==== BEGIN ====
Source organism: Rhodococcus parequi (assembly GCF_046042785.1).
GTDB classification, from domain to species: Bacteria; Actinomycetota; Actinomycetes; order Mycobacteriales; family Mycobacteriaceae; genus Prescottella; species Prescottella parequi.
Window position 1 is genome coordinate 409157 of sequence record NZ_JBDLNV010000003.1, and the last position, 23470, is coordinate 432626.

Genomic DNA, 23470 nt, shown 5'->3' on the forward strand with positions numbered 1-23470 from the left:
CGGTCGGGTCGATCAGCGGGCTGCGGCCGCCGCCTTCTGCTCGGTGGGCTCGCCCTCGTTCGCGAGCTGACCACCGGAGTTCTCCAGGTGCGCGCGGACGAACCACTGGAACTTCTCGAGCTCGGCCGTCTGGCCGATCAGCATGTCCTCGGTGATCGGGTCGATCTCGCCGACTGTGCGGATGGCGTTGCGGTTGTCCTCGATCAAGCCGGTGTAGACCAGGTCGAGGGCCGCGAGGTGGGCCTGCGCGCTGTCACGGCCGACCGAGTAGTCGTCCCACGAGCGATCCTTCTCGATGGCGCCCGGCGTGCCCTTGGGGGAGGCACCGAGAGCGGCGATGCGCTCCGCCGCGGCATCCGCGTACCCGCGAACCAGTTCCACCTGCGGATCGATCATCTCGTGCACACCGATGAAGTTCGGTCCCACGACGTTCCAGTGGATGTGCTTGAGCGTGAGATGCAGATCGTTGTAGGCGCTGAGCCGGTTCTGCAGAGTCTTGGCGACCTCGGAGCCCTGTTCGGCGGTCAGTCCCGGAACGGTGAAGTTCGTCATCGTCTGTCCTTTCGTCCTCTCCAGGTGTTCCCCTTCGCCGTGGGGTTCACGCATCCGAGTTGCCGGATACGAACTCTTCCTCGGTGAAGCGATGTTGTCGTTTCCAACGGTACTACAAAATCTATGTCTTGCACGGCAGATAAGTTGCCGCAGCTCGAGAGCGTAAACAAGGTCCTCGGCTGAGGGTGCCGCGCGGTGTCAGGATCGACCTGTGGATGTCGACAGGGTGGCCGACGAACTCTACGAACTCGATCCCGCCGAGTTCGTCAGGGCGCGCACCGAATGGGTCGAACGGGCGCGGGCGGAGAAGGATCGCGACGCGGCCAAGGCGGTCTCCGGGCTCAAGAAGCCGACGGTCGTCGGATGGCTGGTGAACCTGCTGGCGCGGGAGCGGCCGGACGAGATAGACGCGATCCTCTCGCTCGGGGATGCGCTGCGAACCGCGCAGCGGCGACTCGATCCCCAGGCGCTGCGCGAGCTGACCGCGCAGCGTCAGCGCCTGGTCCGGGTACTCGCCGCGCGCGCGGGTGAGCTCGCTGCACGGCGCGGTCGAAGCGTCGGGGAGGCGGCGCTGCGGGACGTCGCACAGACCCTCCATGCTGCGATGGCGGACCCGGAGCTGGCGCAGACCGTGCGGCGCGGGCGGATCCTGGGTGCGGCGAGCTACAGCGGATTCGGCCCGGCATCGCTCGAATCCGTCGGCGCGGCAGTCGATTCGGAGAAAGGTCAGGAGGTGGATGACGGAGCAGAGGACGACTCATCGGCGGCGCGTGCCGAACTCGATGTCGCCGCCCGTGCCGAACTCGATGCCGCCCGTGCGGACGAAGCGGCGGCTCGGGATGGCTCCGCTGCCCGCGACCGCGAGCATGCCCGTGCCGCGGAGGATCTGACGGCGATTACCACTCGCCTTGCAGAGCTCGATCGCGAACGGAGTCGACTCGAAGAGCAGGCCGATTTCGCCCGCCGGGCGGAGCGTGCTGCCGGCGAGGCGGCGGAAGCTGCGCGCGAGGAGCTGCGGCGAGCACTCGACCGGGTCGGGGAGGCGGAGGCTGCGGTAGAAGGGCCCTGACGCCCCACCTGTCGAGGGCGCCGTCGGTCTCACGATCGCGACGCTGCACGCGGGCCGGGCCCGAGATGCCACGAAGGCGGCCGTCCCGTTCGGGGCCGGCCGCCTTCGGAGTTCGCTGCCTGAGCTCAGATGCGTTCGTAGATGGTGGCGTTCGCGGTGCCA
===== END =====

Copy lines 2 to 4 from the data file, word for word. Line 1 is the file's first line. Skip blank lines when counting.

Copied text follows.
GTDB classification, from domain to species: Bacteria; Actinomycetota; Actinomycetes; order Mycobacteriales; family Mycobacteriaceae; genus Prescottella; species Prescottella parequi.
Window position 1 is genome coordinate 409157 of sequence record NZ_JBDLNV010000003.1, and the last position, 23470, is coordinate 432626.

Genomic DNA, 23470 nt, shown 5'->3' on the forward strand with positions numbered 1-23470 from the left: